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  4. Philadelphia CBP Officers Seize 648 Counterfeit Samsung Smartphone Digitizers

Philadelphia CBP Officers Seize 648 Counterfeit Samsung Smartphone Digitizers

Release Date
Fri, 03/24/2023

PHILADELPHIA – U.S. Customs and Border Protection officers seized a shipment of counterfeit smartphone digitizers on St. Patrick’s Day so that unsuspecting consumers wouldn’t risk their luck at getting ripped off.

U.S. Customs and Border Protection officers seized 648 counterfeit Samsung smartphone digitizers on March 17, 2023, that were shipped from Austria and destined to an address west of Chicago.
CBP officers seized counterfeit Samsung smartphone digitizers that were destined to an address near Chicago.

A digitizer is a smartphone’s thin touchscreen affixed above the LED screen that sends user touches to the phone’s processor which translates that touch into an action. Counterfeit digitizers may experience a degradation in touch sensitivity or fail prematurely.

Additionally, manufacturers of most consumer products will not honor repair or replacement warranties of counterfeit copies of their products whether consumers knowingly or unwittingly purchased counterfeits.

CBP officers initially inspected the shipment, manifested as “Mobile Displays,” on February 3. The shipment arrived from Austria and was destined to an address west of Chicago. Officers discovered that the shipment contained a total of 648 Samsung-branded digitizers.

CBP officers suspected that the digitizers were counterfeit and detained the shipment. Officers then submitted documentation and photographs to CBP’s trade experts at the Electronics Centers of Excellence and Expertise.

On Friday, CBP’s trade experts verified that the consumer goods were not authentic and that they bore infringing trademarks and copyrights that had been recorded with CBP through the e-Recordation program (https://iprr.cbp.gov/s/). CBP officers at the Area Port of Philadelphia seized the digitizers later on Friday.

The counterfeit Samsung digitizers were valued at $128,952 manufacturer’s suggested retail price, had they been authentic.

No one has been criminally charged. An investigation continues.

“We strongly encourage consumers who seek a good deal on a new or used smartphone, or on a touchscreen repair, to not chance it. Consumers should protect themselves by purchasing a phone or repair service from a reputable vendor,” said Joseph Martella, CBP’s Area Port Director for the Area Port of Philadelphia. “Customs and Border Protection officers remain committed to protecting American consumers by intercepting counterfeit and pirated goods.”

U.S. Customs and Border Protection officers seized 648 counterfeit Samsung smartphone digitizers on March 17, 2023, that were shipped from Austria and destined to an address west of Chicago.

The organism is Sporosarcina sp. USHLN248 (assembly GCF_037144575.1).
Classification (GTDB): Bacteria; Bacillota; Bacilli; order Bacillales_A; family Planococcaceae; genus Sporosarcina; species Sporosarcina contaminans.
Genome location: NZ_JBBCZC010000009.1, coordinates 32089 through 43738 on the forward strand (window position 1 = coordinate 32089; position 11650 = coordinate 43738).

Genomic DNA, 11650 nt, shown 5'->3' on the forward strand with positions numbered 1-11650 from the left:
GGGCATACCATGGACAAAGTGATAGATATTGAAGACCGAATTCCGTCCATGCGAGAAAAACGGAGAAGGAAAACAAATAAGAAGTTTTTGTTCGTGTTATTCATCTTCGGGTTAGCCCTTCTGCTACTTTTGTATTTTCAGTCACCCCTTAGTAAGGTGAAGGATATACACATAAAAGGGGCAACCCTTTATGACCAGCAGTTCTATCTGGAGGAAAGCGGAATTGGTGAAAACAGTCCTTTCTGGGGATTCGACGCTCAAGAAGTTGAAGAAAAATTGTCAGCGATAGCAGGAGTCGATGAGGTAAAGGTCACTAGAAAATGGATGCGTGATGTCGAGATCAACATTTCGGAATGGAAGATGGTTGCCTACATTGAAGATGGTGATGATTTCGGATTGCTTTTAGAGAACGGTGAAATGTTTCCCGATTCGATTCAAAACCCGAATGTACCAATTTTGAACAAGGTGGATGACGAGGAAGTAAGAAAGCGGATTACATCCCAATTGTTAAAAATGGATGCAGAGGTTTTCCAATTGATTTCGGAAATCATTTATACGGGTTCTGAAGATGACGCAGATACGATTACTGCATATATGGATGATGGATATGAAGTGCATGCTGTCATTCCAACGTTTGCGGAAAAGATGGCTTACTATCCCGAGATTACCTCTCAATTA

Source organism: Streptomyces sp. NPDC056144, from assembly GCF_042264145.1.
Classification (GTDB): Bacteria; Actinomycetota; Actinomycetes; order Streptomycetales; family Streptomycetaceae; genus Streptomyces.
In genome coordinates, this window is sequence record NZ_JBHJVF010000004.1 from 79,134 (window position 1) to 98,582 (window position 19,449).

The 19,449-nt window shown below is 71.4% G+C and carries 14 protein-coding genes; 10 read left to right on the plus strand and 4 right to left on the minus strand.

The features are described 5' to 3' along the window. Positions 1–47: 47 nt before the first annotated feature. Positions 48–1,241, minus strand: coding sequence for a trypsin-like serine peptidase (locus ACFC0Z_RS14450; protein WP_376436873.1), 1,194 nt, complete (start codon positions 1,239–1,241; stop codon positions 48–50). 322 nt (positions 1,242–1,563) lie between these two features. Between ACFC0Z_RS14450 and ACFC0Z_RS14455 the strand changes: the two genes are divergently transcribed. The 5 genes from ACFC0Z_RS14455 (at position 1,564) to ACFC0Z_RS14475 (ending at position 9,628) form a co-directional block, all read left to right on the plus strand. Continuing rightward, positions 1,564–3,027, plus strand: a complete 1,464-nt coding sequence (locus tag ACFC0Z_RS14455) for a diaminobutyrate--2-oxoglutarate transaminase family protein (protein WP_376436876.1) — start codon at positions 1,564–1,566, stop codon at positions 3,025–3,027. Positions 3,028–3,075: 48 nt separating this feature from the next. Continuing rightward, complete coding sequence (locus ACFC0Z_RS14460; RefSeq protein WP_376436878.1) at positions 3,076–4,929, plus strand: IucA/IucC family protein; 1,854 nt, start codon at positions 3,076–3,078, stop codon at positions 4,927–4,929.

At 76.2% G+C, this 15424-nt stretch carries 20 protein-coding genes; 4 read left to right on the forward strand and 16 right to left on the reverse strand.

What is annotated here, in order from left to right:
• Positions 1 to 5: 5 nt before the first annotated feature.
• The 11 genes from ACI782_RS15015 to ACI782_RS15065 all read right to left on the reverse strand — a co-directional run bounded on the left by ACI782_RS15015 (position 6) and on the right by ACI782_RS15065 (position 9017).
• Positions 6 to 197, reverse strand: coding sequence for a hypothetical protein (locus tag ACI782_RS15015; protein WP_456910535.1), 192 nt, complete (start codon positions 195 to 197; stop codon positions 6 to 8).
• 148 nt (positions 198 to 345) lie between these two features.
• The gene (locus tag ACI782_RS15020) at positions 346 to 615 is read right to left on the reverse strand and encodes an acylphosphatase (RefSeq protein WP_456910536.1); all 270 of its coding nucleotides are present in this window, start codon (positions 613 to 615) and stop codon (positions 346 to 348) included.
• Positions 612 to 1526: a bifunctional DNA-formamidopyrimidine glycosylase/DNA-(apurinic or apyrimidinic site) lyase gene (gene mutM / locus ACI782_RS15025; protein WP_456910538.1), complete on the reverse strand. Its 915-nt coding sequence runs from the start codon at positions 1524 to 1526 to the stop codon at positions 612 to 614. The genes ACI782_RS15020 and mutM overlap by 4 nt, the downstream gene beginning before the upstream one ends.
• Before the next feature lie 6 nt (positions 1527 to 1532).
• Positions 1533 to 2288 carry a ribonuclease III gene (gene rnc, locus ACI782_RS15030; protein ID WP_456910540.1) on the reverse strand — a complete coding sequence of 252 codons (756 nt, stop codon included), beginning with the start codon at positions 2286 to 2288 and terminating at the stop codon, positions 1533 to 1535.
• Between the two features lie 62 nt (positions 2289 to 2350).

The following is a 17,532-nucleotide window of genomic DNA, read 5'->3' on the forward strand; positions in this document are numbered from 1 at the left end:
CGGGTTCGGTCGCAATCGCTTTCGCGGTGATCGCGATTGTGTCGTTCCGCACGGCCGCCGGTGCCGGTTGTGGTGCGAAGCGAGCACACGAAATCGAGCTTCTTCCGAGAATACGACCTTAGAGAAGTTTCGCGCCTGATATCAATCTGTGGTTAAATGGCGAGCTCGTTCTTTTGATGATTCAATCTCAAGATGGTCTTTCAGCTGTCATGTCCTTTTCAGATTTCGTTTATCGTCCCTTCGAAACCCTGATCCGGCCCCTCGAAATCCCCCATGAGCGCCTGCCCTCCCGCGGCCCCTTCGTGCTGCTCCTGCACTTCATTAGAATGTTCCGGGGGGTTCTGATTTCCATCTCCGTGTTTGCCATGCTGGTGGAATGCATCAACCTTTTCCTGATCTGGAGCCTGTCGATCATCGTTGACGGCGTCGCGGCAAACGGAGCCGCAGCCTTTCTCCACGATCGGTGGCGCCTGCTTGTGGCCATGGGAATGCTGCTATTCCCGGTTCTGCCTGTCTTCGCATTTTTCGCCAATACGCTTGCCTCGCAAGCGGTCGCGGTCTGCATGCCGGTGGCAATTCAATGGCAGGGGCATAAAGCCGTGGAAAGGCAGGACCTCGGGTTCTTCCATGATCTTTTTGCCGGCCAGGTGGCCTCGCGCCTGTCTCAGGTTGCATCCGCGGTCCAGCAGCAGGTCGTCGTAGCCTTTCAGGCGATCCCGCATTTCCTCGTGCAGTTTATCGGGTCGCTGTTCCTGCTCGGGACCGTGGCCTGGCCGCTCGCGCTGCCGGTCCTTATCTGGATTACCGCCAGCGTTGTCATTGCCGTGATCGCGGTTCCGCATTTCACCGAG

Counterfeit digitizers may experience a degradation in touch sensitivity or fail prematurely. Buy smartphones or touchscreen repairs from reputable vendors.

CBP protects businesses and consumers every day through an aggressive Intellectual Property Rights (IPR) enforcement program. The international trade in counterfeit consumer goods is illegal. It steals revenues from trademark holders, steals tax revenues from the government, funds transnational criminal organizations, and the unregulated products potentially threaten the health and safety of American consumers. Counterfeit consumer goods may also be sourced or manufactured in facilities that employ forced labor.

During fiscal year 2022, CBP officers and Homeland Security Investigations (HSI) special agents seized over 20,812 shipments containing goods that violated Intellectual Property Rights (IPR) in Fiscal Year (FY) 2022, which equates to nearly 25 million counterfeit goods. The total estimated manufacturer’s suggested retail price of the seized goods, had they been genuine, was over $2.98 billion (USD), or an average of over $8 million every day.

Additionally, HSI special agents arrested 255 individuals in 2022, obtained 192 indictments, and received 95 convictions related to intellectual property crimes. To learn more at HSI’s role in combatting counterfeiting, visit the National IPR Coordination Center.

Media can mine additional enforcement details by viewing CBP’s IPR webpage or by viewing previous years’ annual counterfeit goods seizure reports.

CBP's border security mission is led at our nation’s Ports of Entry by CBP officers and agriculture specialists from the Office of Field Operations. CBP screens international travelers and cargo and searches for illicit narcotics, unreported currency, weapons, counterfeit consumer goods, prohibited agriculture, invasive weeds and pests, and other illicit products that could potentially harm the American public, U.S. businesses, and our nation’s safety and economic vitality.

See what CBP accomplished during "A Typical Day" in 2022. Learn more at www.CBP.gov.

Follow the Director of CBP’s Baltimore Field Office on Twitter at @DFOBaltimore for breaking news, current events, human interest stories and photos, and CBP’s Office of Field Operations on Instagram at @cbpfieldops.

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